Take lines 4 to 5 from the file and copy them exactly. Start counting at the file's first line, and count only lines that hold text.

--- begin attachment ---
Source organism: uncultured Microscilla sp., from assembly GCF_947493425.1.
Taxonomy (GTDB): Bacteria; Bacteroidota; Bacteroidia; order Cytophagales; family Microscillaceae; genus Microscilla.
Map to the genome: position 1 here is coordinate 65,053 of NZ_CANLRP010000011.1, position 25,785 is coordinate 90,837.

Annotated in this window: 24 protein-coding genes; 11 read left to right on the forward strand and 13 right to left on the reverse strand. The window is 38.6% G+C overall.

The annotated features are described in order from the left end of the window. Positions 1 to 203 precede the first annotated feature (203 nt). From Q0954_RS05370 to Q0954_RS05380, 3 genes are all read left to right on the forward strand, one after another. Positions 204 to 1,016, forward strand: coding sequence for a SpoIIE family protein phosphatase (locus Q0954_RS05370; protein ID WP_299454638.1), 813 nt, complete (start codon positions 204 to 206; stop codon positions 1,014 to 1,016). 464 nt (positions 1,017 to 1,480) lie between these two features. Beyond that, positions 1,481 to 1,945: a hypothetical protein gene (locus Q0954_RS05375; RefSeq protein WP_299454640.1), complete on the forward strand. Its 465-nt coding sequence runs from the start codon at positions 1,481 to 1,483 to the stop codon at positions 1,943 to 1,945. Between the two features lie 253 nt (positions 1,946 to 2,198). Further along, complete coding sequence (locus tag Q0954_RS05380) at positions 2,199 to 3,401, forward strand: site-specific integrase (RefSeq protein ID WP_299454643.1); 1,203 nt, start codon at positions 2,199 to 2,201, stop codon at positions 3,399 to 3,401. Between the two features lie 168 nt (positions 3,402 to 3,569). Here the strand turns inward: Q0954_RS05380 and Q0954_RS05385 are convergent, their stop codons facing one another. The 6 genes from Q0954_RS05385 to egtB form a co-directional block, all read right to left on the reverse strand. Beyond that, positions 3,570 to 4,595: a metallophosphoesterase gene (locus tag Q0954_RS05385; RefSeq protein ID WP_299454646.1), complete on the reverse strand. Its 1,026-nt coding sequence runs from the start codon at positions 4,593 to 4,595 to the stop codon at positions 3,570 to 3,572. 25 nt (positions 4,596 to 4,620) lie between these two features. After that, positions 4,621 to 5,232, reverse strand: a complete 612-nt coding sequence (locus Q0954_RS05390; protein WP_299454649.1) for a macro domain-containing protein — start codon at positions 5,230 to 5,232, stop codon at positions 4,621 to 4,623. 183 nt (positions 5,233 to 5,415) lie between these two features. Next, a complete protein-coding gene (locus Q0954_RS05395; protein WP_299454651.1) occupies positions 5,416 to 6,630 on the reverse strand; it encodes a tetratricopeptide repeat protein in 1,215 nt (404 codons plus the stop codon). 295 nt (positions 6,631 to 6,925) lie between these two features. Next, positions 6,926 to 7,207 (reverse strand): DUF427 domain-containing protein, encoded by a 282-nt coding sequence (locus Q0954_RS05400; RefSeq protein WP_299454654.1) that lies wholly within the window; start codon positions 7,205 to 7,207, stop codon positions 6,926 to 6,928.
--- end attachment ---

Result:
Annotated in this window: 24 protein-coding genes; 11 read left to right on the forward strand and 13 right to left on the reverse strand. The window is 38.6% G+C overall.

The annotated features are described in order from the left end of the window. Positions 1 to 203 precede the first annotated feature (203 nt). From Q0954_RS05370 to Q0954_RS05380, 3 genes are all read left to right on the forward strand, one after another. Positions 204 to 1,016, forward strand: coding sequence for a SpoIIE family protein phosphatase (locus Q0954_RS05370; protein ID WP_299454638.1), 813 nt, complete (start codon positions 204 to 206; stop codon positions 1,014 to 1,016). 464 nt (positions 1,017 to 1,480) lie between these two features. Beyond that, positions 1,481 to 1,945: a hypothetical protein gene (locus Q0954_RS05375; RefSeq protein WP_299454640.1), complete on the forward strand. Its 465-nt coding sequence runs from the start codon at positions 1,481 to 1,483 to the stop codon at positions 1,943 to 1,945. Between the two features lie 253 nt (positions 1,946 to 2,198). Further along, complete coding sequence (locus tag Q0954_RS05380) at positions 2,199 to 3,401, forward strand: site-specific integrase (RefSeq protein ID WP_299454643.1); 1,203 nt, start codon at positions 2,199 to 2,201, stop codon at positions 3,399 to 3,401. Between the two features lie 168 nt (positions 3,402 to 3,569). Here the strand turns inward: Q0954_RS05380 and Q0954_RS05385 are convergent, their stop codons facing one another. The 6 genes from Q0954_RS05385 to egtB form a co-directional block, all read right to left on the reverse strand. Beyond that, positions 3,570 to 4,595: a metallophosphoesterase gene (locus tag Q0954_RS05385; RefSeq protein ID WP_299454646.1), complete on the reverse strand. Its 1,026-nt coding sequence runs from the start codon at positions 4,593 to 4,595 to the stop codon at positions 3,570 to 3,572. 25 nt (positions 4,596 to 4,620) lie between these two features. After that, positions 4,621 to 5,232, reverse strand: a complete 612-nt coding sequence (locus Q0954_RS05390; protein WP_299454649.1) for a macro domain-containing protein — start codon at positions 5,230 to 5,232, stop codon at positions 4,621 to 4,623. 183 nt (positions 5,233 to 5,415) lie between these two features. Next, a complete protein-coding gene (locus Q0954_RS05395; protein WP_299454651.1) occupies positions 5,416 to 6,630 on the reverse strand; it encodes a tetratricopeptide repeat protein in 1,215 nt (404 codons plus the stop codon). 295 nt (positions 6,631 to 6,925) lie between these two features. Next, positions 6,926 to 7,207 (reverse strand): DUF427 domain-containing protein, encoded by a 282-nt coding sequence (locus Q0954_RS05400; RefSeq protein WP_299454654.1) that lies wholly within the window; start codon positions 7,205 to 7,207, stop codon positions 6,926 to 6,928.